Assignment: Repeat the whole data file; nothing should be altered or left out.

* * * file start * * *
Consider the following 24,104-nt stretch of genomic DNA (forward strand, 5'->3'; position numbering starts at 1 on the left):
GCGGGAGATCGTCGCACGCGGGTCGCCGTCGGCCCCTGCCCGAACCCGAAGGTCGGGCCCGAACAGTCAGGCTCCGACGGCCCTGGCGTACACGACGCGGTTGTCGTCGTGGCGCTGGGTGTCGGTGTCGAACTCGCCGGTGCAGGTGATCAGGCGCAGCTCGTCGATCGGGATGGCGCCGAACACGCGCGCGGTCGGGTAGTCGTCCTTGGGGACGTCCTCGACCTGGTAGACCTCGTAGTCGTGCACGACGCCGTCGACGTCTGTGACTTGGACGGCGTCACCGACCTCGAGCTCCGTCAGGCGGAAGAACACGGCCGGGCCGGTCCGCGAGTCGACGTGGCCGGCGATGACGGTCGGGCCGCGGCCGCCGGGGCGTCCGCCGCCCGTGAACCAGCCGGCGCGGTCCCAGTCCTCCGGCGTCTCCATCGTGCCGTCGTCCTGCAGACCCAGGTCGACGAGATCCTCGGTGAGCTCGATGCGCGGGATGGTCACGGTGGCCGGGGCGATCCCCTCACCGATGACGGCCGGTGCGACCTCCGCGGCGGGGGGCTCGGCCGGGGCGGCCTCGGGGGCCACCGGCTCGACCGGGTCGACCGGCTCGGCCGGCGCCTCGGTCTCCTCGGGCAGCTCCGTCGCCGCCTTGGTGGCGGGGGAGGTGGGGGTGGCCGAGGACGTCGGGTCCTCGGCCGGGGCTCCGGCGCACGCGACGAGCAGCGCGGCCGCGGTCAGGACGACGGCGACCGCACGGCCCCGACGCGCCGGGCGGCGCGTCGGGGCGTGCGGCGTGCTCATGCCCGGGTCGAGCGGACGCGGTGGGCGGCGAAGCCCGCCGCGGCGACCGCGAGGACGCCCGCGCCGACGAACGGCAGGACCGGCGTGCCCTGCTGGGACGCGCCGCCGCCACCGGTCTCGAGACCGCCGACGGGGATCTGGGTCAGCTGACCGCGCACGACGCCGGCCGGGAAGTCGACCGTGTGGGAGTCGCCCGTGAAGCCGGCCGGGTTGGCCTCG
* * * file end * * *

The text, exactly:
Consider the following 24,104-nt stretch of genomic DNA (forward strand, 5'->3'; position numbering starts at 1 on the left):
GCGGGAGATCGTCGCACGCGGGTCGCCGTCGGCCCCTGCCCGAACCCGAAGGTCGGGCCCGAACAGTCAGGCTCCGACGGCCCTGGCGTACACGACGCGGTTGTCGTCGTGGCGCTGGGTGTCGGTGTCGAACTCGCCGGTGCAGGTGATCAGGCGCAGCTCGTCGATCGGGATGGCGCCGAACACGCGCGCGGTCGGGTAGTCGTCCTTGGGGACGTCCTCGACCTGGTAGACCTCGTAGTCGTGCACGACGCCGTCGACGTCTGTGACTTGGACGGCGTCACCGACCTCGAGCTCCGTCAGGCGGAAGAACACGGCCGGGCCGGTCCGCGAGTCGACGTGGCCGGCGATGACGGTCGGGCCGCGGCCGCCGGGGCGTCCGCCGCCCGTGAACCAGCCGGCGCGGTCCCAGTCCTCCGGCGTCTCCATCGTGCCGTCGTCCTGCAGACCCAGGTCGACGAGATCCTCGGTGAGCTCGATGCGCGGGATGGTCACGGTGGCCGGGGCGATCCCCTCACCGATGACGGCCGGTGCGACCTCCGCGGCGGGGGGCTCGGCCGGGGCGGCCTCGGGGGCCACCGGCTCGACCGGGTCGACCGGCTCGGCCGGCGCCTCGGTCTCCTCGGGCAGCTCCGTCGCCGCCTTGGTGGCGGGGGAGGTGGGGGTGGCCGAGGACGTCGGGTCCTCGGCCGGGGCTCCGGCGCACGCGACGAGCAGCGCGGCCGCGGTCAGGACGACGGCGACCGCACGGCCCCGACGCGCCGGGCGGCGCGTCGGGGCGTGCGGCGTGCTCATGCCCGGGTCGAGCGGACGCGGTGGGCGGCGAAGCCCGCCGCGGCGACCGCGAGGACGCCCGCGCCGACGAACGGCAGGACCGGCGTGCCCTGCTGGGACGCGCCGCCGCCACCGGTCTCGAGACCGCCGACGGGGATCTGGGTCAGCTGACCGCGCACGACGCCGGCCGGGAAGTCGACCGTGTGGGAGTCGCCCGTGAAGCCGGCCGGGTTGGCCTCG